by Sean Ross, VP of Music & Programming
Despite the glut of stations that went to a full-time all-holiday music format last year, when the fall ’03 Arbitron book came back, it still looked like the Christmas format was worth doing, giving the stations that did it an average boost of half a share (and seven-tenths of a share if you looked only at FM stations). Holiday music gave some stations, like WBEB (B101) Philadelphia, renewed vigor, and still had the ability to put a station on the board for the first time at WNEW New York. (Ross On Radio, Jan. 28).
But anecdotally, it felt that the all-Christmas format had become a plug-in drug of decreasing potency for stations, particularly AC outlets, creating big fall books and precipitous falls in the ratings later on during the year. So with the winter books now in, we went back to the numbers to see how those stations did. And the answer is that, even with the expected tapering off, those stations are at least incrementally better off than they were six months or a year ago.
Only 17 managed to put two up books together.
In the fall, we looked at 119 stations in the top 100 markets. In the winter, there was information available for 101 stations (the rest were in embargoed or two-book-a-year markets). Of those stations, 63 were down, six were flat, and 32 were up.
Last fall, all stations doing an all-Christmas format averaged a 0.5 share gain. In the winter, all stations doing all-Christmas averaged a 0.3 share drop.
In the fall, FM stations that went all Christmas averaged a 0.7 share gain; in the winter, those stations were off three-tenths of a share.
Of the 71 stations that had gone up in the fall book, 51 were down this time. Three were flat. Only 17 managed to put two up books together.
Of the 24 stations that did Christmas music last year and went down, only 11 rebounded in the winter book. 10 were down while three were flat.
When you look at winter ’03 to winter ’04, the results are pretty much a wash—51 up, 6 flat, 44 down. The stations that went all-Christmas this fall are up a tenth-of-a-share from this time a year ago.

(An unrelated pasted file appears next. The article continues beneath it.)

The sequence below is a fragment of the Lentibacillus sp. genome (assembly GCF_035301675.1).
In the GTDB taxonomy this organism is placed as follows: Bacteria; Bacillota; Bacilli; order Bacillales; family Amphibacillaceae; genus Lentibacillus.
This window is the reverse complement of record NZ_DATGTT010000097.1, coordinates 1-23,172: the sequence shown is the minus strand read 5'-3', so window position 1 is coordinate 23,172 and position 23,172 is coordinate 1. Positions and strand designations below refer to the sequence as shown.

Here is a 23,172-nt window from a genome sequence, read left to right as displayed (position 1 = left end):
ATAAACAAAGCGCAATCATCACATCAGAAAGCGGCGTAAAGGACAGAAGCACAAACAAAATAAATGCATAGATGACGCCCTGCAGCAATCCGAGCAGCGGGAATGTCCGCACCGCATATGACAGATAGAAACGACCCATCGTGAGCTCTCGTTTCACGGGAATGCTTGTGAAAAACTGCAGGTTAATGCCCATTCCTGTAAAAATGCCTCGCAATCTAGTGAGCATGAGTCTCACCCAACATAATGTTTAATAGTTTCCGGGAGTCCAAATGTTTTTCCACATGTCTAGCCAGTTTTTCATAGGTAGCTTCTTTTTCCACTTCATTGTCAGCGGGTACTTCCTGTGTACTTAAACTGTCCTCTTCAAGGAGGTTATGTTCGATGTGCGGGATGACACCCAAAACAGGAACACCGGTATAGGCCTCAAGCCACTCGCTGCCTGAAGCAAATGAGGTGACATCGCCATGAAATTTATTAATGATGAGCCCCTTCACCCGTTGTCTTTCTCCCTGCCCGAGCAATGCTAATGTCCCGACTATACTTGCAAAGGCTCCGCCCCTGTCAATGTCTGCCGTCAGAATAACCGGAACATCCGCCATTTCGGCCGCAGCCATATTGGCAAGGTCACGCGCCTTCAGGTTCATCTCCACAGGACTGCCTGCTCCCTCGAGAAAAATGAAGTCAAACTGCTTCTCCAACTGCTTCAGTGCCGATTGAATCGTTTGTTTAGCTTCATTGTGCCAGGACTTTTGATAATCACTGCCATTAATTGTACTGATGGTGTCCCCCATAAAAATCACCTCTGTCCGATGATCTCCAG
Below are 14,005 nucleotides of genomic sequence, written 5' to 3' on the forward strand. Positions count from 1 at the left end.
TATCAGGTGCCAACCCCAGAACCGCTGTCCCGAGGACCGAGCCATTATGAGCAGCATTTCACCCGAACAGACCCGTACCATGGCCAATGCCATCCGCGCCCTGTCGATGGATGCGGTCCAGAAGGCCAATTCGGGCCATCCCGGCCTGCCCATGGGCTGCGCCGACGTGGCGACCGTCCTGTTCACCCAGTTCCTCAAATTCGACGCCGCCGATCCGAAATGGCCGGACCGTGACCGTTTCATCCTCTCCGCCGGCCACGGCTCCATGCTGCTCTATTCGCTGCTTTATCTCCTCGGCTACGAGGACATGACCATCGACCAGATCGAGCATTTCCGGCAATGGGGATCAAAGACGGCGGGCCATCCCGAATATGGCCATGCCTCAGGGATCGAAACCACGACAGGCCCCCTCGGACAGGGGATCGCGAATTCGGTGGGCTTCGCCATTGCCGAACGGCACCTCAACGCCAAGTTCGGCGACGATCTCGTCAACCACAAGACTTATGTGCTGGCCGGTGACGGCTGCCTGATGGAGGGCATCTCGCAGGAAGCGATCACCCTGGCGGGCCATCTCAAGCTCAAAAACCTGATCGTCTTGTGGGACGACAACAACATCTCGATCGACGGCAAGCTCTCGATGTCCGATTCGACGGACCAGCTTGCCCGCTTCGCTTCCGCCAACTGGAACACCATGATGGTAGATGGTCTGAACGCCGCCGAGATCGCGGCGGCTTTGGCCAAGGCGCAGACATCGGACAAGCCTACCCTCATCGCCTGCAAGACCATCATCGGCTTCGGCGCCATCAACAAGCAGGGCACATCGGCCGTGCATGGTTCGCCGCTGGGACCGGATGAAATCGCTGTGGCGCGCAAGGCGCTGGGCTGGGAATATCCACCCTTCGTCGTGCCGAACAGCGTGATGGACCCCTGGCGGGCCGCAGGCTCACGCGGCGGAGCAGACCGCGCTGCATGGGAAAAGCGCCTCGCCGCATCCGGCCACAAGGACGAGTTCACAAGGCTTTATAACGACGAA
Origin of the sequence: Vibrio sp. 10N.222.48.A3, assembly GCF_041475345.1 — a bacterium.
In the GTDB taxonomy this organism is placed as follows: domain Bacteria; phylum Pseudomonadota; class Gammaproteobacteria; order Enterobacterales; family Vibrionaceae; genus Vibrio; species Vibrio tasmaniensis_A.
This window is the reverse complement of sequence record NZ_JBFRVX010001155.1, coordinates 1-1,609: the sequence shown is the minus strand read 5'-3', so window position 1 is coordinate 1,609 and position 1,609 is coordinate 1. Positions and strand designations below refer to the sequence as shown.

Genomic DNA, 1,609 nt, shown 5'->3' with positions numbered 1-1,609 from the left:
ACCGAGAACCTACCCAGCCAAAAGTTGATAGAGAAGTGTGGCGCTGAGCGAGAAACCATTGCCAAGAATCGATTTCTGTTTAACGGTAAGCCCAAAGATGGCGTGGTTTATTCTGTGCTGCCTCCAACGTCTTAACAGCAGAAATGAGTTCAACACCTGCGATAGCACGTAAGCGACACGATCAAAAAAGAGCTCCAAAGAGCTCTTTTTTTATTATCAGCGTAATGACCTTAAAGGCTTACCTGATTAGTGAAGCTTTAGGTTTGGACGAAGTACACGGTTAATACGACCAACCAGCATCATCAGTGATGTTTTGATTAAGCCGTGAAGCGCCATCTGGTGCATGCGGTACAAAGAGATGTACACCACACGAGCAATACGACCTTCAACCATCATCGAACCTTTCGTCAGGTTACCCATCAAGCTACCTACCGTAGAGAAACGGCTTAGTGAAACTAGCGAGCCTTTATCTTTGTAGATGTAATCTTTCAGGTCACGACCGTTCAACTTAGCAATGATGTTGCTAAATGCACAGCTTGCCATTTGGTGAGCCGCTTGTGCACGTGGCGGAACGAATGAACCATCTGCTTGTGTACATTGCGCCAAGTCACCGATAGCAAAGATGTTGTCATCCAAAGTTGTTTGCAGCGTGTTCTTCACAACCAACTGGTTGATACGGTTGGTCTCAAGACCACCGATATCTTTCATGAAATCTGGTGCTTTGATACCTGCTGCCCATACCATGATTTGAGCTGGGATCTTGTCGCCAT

Of the stations that did manage to put two good books together, the best gains this winter went to ACs WLQT Dayton, Ohio (7.2 – 7.8 – 9.1) and KRWM Seattle (4.0 – 4.3 – 5.5).
Of the stations that went all-Christmas, but went down during the fall, best rebounds went to AC WLMG New Orleans (6.4 – 5.5 – 7.7), which had another all-Christmas AC rival in the just-launched WCKW, and Christian AC WDJC Birmingham, Ala., (4.6 – 3.3 – 5.0), also in a market with multiple holiday formats.
The flip side was stations with the biggest reversals. Adult standards KWJL Fresno, Calif., went 3.9 – 6.3 – 4.4 between summer and winter. AC KBEZ Tulsa, Okla., went 4.8 – 5.8 – 3.9.
What about all-Christmas as a launching pad this year? The station that made the most of its Christmas bonus was ‘70s/’80s-based AC WOLL West Palm Beach, Fla., which has gone 3.4 – 4.2 – 5.2 over the last three books. Soft AC launch WLZT Columbus, Ohio, taking a page from the launch of sister WSNI Philadelphia last year, barely got a spike during the fall when it went 0.5 – 0.6, but was up to a 1.5 this time.
WKQC (K104.7) Charlotte, N.C., relaunched with a Christmas format, went 2.6 – 3.5 – 3.9 over the three books. Sister WNEW went 1.7-1.6 and has since evolved from Mainstream to Rhythmic AC.
It’s also worth noting one of the few stations that gave us an answer to the question, “What else can you do besides go all-Christmas and still be special?” Adult R&B WRKS New York’s “12 Days of Christmas” R&B oldies programming gave it a 4.2 – 4.4 rise in the fall. In the winter, it was up 4.4 – 5.0, overtaking the market’s three mainstream R&B outlets. Christmas programming is hardly the only thing that’s happened at Kiss in the last six months, but it sure looks like part of the equation.
So if stations are essentially flat from a year ago, were they better off having gone Christmas? Depends, to an extent, on whether you believe that even a war of attrition is better than giving your competitor a franchise. In New York, two of the stations that appeared to be the most hurt by the combined WLTW/WNEW juggernaut last fall, rebounded nicely. Top 40 WHTZ (Z100) and Hot AC WPLJ both had their best books in more than a year. But not everybody can count on toughing it out like that.
And so far, anyway, seeing the stations that went all-Christmas hold share from winter ’03 is actually better news than I’d been expecting for many, based on some stations’ fluctuations during the year. Anecdotally, going all-Christmas looked like it might be boosting AC stations for three months of the year, then marginalizing them for the other nine, and leaving stations a little less well-off each time around. The format’s toughest months are still ahead, but for now, Santa is still doing okay by many stations.
Sean Ross is Edison Media Research’s VP of Music & Programming and the former editor-in-chief of Airplay Monitor, Billboard Magazine’s radio programming publication. The opinions expressed here are his own and can be found on the edisonresearch.com Web site every week. Sean can be reached at 908.707.4707 or SRoss@edisonresearch.com.